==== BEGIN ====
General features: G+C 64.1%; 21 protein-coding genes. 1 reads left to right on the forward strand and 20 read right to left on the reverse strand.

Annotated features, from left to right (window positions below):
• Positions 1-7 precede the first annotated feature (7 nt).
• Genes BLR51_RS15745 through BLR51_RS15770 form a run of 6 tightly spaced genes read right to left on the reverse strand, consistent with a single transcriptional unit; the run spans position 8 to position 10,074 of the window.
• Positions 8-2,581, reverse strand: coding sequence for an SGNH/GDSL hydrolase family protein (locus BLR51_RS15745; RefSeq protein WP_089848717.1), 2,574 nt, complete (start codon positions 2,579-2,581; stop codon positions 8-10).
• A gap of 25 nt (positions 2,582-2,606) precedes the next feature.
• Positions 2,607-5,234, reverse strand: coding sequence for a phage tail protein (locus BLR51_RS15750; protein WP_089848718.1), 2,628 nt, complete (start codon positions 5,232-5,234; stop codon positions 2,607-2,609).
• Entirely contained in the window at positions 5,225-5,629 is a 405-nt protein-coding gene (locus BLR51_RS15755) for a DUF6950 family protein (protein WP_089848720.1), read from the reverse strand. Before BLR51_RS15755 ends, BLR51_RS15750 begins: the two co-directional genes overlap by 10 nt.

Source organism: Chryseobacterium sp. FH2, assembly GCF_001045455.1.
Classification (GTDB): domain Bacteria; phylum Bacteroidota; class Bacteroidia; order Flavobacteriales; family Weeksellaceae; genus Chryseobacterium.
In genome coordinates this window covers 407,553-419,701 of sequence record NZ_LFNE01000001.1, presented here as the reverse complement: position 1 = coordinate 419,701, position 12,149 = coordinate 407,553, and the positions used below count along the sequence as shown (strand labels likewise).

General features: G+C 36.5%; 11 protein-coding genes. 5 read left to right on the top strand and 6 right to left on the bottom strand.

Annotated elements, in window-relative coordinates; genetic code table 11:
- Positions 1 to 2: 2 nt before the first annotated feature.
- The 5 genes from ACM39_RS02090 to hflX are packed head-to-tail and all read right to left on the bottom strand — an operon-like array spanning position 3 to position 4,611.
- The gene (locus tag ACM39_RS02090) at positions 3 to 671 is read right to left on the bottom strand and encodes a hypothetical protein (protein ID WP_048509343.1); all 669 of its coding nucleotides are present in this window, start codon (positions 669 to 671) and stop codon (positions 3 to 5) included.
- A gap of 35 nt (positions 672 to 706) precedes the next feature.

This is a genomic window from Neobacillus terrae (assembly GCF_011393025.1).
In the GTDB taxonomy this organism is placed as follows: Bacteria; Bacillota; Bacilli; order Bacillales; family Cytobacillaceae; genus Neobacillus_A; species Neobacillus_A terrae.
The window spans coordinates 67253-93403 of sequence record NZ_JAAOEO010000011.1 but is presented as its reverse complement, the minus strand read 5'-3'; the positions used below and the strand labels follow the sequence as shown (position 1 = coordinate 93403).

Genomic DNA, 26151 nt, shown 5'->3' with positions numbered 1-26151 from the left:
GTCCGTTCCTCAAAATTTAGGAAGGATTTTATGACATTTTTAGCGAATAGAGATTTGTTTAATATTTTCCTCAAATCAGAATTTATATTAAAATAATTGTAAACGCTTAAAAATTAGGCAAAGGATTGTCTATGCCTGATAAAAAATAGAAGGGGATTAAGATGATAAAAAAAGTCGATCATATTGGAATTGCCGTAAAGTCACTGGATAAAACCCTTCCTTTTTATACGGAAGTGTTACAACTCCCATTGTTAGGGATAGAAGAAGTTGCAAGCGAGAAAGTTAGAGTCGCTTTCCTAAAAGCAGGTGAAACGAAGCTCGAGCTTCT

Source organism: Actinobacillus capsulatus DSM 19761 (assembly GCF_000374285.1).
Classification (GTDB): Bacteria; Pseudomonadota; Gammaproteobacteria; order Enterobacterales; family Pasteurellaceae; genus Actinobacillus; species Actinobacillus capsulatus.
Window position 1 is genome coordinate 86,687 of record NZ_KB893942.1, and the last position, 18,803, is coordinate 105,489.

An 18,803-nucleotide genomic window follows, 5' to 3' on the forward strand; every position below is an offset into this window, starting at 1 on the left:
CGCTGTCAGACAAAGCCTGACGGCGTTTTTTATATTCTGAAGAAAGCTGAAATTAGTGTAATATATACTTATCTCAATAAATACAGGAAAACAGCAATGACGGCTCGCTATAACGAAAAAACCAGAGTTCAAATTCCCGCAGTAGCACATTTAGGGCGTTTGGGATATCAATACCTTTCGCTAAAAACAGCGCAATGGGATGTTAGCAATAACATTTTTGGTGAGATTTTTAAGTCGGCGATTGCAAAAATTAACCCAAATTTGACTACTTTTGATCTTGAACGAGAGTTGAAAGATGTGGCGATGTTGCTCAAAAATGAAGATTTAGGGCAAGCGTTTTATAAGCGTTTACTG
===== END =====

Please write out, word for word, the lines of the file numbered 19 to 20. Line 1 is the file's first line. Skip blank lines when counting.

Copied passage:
In the GTDB taxonomy this organism is placed as follows: Bacteria; Bacillota; Bacilli; order Bacillales; family Cytobacillaceae; genus Neobacillus_A; species Neobacillus_A terrae.
The window spans coordinates 67253-93403 of sequence record NZ_JAAOEO010000011.1 but is presented as its reverse complement, the minus strand read 5'-3'; the positions used below and the strand labels follow the sequence as shown (position 1 = coordinate 93403).